Philosophy and Animal Life
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Philosophy and Animal Life

3.83 of 5 stars 3.83  ·  rating details  ·  35 ratings  ·  5 reviews
This groundbreaking collection of contributions by leading philosophers offers a new way of thinking about animal rights, our obligation to animals, and the nature of philosophy itself.
Paperback, 172 pages
Published November 1st 2009 by Columbia University Press (first published May 19th 2008)
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I've only read Cora Diamond's essay and Cary Wolfe's "introduction" ('I like your ideas here, but I'm feeling like, maybe, ... Derrida?'), but Diamond's essay is amazing. She puts the rest of the scholarship on Coetzee's "The Lives of Animals" to shame, and provides some incredibly troubling challenges to the theoretical study of ethics. In particular, she shows how our attempts to theorize ethical problems in our lives often results in a kind of deflection where, in a slight of hand, we replace...more
Martin Rowe
Stanley Cavell, Cora Diamond, John McDowell, Ian Hacking, and Cary Wolfe (all but the last being professors of philosophy) examine a range of issues surrounding animals—with particular attention being given to J.M. Coetzee's The Lives of Animals. I was struck in reading the book how much writing style matters in framing an argument: Cavell and Diamond are discursive (sometimes annoyingly so) whereas Wolfe is dense and allusive (sometimes bafflingly so). Both Hacking and McDowell bring in their o...more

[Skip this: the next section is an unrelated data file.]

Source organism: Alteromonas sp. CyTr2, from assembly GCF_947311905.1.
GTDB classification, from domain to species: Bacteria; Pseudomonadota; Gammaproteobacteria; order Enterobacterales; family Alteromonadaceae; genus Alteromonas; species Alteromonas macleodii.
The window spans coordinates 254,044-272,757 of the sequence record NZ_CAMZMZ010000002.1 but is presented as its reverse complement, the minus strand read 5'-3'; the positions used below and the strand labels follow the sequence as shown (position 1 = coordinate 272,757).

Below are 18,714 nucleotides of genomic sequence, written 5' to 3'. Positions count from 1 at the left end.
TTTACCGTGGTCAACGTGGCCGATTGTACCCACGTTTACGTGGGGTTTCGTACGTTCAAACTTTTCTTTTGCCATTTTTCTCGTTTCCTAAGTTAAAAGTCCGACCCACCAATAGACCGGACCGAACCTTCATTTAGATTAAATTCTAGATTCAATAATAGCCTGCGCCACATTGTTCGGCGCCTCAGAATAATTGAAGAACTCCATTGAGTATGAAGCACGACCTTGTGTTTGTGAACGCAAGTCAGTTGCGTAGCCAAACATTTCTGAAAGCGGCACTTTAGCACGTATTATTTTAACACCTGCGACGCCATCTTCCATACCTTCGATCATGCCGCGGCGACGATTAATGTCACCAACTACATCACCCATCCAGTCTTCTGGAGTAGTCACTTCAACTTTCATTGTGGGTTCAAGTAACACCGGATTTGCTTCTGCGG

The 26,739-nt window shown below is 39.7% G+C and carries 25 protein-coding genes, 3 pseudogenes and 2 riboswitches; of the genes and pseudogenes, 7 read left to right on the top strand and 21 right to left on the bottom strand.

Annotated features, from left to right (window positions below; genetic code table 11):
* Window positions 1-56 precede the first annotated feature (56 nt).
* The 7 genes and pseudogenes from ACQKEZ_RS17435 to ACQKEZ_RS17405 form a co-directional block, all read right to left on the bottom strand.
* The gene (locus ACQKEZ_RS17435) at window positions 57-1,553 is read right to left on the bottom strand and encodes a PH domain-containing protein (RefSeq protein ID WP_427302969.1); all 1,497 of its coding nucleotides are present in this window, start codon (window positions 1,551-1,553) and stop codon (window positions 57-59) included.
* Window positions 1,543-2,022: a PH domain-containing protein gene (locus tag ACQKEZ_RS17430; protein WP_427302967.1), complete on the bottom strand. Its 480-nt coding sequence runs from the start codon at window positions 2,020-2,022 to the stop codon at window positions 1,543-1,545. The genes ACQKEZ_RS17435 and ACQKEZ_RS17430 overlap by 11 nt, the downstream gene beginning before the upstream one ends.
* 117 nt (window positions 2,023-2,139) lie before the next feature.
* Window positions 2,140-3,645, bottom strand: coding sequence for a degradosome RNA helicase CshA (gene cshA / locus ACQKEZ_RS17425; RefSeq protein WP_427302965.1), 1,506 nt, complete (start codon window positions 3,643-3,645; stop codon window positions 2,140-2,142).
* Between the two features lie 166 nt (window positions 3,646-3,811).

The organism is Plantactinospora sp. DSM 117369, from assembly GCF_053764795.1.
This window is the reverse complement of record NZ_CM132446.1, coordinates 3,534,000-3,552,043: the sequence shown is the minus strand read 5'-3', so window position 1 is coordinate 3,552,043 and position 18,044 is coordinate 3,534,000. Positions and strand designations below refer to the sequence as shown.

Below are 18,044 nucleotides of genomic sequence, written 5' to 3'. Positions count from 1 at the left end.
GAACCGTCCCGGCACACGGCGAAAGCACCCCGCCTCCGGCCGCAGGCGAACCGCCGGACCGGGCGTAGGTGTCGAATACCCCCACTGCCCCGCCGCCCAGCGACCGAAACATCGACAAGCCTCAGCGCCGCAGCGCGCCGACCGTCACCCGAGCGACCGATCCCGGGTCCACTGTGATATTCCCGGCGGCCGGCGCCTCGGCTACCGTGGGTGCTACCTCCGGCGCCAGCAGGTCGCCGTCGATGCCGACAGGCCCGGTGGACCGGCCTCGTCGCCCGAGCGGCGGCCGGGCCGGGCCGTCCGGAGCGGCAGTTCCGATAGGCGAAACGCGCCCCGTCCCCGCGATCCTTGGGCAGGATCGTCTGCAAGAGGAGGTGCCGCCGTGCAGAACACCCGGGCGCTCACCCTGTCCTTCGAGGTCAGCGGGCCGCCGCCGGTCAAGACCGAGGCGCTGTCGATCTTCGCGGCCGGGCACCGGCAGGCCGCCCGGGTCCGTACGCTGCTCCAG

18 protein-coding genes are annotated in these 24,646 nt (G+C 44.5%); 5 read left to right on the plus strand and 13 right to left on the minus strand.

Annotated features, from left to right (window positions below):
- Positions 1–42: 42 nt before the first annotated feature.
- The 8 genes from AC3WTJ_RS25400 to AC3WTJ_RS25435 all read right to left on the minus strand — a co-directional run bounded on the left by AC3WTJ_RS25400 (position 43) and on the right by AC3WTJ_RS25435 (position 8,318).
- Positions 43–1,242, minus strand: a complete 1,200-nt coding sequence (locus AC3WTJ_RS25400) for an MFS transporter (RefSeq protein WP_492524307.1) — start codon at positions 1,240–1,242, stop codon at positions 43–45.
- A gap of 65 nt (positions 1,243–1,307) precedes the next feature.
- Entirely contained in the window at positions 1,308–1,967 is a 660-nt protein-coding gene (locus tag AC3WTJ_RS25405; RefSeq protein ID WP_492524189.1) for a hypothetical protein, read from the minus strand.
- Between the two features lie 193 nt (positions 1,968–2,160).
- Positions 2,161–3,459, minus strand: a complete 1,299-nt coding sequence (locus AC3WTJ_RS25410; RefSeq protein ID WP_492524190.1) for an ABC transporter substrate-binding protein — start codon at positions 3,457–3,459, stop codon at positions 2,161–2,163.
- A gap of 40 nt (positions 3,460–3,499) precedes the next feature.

Karl Steel
Jul 04, 2008 Karl Steel rated it 4 of 5 stars  ·  review of another edition
Recommends it for: animal theorists
Shelves: animals, theory
"Is there any difficulty in seeing why we should not prefer to return to moral debate, in which the livingness and death of animals enter as facts that we treat as relevant in this or that way, not as presences that may unseat our reason?" (Diamond, 74)

"Singer starts with the claim that animals have interests because they are sentient, capable of pain and pleasure. When I reflect on my own actions and responses, I see that I occasionally do something good for some other people who are far from m...more
Five stars to Cora Diamond's essay, 4 to Cary Wolfe's and John McDowell's essays, but the others, even Cavell's are not as good.
A mixed bag. Some of the essays are quite good, some I found almost unreadable.
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